After logging about 3000km since December on the Valence I feel I know this bike well enough to judge it. I was impressed with the performance of the 105 Grouppo. When it was new it shifted and did everything just like the Dura Ace on my race bike. The shifters are a bit big, but they are comfy and work well. This model came with a compact 50/34 crank and 28-11 cassette so it has gears for almost every climb. The road discs are great. My Valence 105 model is hydraulic and I would suggest that if anyone is considering discs, make sure to get hydraulic ones. Better modulation, brake feel and overall power.
The bike came equipped with Shimano CX10, which is the most entry level disc wheel Shimano makes. This wheelset is totally suited to taking a beating on the grimy roads as it is a cross wheelset, but they are dreadfully heavy. Hard to find a number from Shimano, but I’m thinking 2000g. These wheels coupled with a wire bead continental tire proved to be the weakest link in the package. So after an early flat on the rear I swapped in some Conti GP4Season folding clinchers which really improved overall performance. One thing I never cheap out on is tires. Tires are crucial.
On the road, the Valence is a great ride. I logged many 3-4 hour rides over the last 8 weeks and the comfort of the Valence is great. It’s nice to get home after a longer ride and not feel even a bit beaten by your machine. The higher handlebar height does make for a comfortable cockpit and the ergonova handlebars have a nice flatter top part for easy cruising. I found with the shorter top tube the drops maybe not as comfortable on longer hauls, but I think a slightly longer stem would help. The Valence also came built with a couple spacers under the bar so there is quite a bit of adjustability for the bar height. Maybe I’ll slam the stem for the summer.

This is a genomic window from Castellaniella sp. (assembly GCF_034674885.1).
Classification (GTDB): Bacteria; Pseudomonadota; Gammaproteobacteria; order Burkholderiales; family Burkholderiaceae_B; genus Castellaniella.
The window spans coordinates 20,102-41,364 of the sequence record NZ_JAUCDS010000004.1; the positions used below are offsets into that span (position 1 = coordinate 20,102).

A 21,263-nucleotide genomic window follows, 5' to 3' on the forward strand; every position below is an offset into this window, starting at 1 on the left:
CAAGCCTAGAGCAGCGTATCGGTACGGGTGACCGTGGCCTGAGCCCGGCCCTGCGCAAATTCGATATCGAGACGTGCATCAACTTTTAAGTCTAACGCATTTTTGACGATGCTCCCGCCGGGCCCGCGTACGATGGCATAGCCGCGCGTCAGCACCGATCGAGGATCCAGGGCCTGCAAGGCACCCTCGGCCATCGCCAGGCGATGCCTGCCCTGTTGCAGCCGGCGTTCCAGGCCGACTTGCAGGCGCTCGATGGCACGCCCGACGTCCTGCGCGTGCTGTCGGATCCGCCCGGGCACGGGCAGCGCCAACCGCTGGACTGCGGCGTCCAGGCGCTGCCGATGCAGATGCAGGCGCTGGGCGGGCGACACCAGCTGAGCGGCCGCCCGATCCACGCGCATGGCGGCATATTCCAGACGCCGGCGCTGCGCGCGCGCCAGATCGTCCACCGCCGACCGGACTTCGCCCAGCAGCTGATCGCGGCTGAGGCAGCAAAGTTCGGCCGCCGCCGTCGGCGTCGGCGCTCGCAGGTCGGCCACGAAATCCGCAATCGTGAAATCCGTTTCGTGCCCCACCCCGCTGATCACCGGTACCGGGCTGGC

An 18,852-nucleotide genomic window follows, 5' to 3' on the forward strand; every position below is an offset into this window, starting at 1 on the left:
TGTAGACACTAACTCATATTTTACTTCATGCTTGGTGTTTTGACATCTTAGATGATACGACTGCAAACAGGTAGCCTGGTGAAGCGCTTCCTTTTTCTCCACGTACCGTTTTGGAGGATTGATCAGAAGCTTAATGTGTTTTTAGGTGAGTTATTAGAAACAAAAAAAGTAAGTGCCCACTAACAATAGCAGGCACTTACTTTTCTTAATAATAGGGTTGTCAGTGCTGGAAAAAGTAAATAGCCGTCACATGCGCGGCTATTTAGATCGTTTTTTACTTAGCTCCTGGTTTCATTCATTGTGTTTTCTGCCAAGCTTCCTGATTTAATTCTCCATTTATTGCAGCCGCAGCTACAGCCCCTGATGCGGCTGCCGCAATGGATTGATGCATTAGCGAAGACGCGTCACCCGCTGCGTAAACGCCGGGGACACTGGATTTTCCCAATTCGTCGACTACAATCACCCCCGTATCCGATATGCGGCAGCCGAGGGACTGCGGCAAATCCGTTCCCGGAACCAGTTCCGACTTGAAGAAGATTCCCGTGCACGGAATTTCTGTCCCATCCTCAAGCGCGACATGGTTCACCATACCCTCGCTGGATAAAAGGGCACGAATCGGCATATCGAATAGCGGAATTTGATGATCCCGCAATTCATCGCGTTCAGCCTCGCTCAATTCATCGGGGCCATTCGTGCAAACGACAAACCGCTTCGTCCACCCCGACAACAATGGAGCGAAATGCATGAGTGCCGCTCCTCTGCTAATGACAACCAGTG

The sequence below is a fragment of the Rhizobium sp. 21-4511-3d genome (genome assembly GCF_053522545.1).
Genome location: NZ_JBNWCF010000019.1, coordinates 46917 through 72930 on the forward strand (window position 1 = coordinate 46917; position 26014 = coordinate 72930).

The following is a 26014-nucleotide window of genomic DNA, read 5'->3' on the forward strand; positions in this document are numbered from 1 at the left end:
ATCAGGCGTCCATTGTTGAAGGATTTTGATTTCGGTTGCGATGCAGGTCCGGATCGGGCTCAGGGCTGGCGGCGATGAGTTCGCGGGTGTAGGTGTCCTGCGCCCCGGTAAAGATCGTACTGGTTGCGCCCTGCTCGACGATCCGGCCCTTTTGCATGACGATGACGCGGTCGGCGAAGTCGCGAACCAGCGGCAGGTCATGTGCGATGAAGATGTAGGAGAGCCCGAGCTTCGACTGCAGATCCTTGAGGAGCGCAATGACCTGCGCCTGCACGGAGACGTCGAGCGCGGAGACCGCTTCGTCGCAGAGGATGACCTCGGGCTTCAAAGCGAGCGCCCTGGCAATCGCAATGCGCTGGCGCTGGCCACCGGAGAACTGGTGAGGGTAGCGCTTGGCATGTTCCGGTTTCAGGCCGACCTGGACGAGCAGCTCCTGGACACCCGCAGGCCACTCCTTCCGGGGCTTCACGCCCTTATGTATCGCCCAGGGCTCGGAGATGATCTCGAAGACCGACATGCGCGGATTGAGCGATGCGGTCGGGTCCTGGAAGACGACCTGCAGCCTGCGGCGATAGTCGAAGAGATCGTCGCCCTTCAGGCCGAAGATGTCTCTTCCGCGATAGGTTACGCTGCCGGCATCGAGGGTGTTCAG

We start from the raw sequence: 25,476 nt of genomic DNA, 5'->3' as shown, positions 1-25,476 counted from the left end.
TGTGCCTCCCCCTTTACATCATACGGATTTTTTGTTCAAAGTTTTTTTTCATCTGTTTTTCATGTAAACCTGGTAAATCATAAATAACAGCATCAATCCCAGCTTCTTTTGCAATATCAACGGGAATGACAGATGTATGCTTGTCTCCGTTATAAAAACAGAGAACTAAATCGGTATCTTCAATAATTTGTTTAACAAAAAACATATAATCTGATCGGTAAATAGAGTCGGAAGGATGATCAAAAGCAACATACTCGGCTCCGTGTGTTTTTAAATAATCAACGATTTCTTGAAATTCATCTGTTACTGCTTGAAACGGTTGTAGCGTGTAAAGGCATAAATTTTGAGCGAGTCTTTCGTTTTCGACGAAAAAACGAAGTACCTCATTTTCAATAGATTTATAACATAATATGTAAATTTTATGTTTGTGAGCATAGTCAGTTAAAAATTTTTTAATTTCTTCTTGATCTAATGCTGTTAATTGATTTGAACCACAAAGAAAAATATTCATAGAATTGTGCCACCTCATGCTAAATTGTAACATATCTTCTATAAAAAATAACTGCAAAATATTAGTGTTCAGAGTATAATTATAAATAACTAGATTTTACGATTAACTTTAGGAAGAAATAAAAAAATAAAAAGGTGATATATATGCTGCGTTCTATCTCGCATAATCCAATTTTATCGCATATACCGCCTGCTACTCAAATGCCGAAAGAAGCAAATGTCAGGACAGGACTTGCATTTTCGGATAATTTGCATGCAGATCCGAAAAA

So the Valence is great for longer hauls and endurance riding, but it did feel a little out of its element when the hot sauce is being applied. The Valence offers a comfortable and reliable platform for road and adventure riding with considerable flexibility for tire choice and rider position on the bike. The bike handles very predictably and without any twitchy feeling. The sloping top tube also allows for a super slick aero tuck which feels surprisingly stable on this machine.
Norco was aiming at the Fondo crowd with this bike and I think they came pretty close to the mark. If you are looking for a comfortable road bike to train on or race recreationally, the Norco Valence is well suited to that. The frame is stiff enough for speed, but compliant enough to give a considerably more comfortable ride then a standard race bike. Going disc with this model was a big win in my opinion.
Overall I really like the Norco Valence. Really nice looking design that has a truly functional side. I think a meaningful wheel upgrade would be the only thing I’d do different if I bought again as I think the frame and components deserve better than what was equipped on the stock bike. Nonetheless, I love my Norco’s (this is my 10th) and I like where Norco has gone with this model. It does many things quite well and offers considerable value for the buyer.
Enjoy the ride!
Eugene, Victoria Wheelers
Eugene Hahn is a long time member of the Victoria Wheelers Race Team and masters racer. This year he’s on the Norco Valence for the wet days and the Norco Tactic for his race season.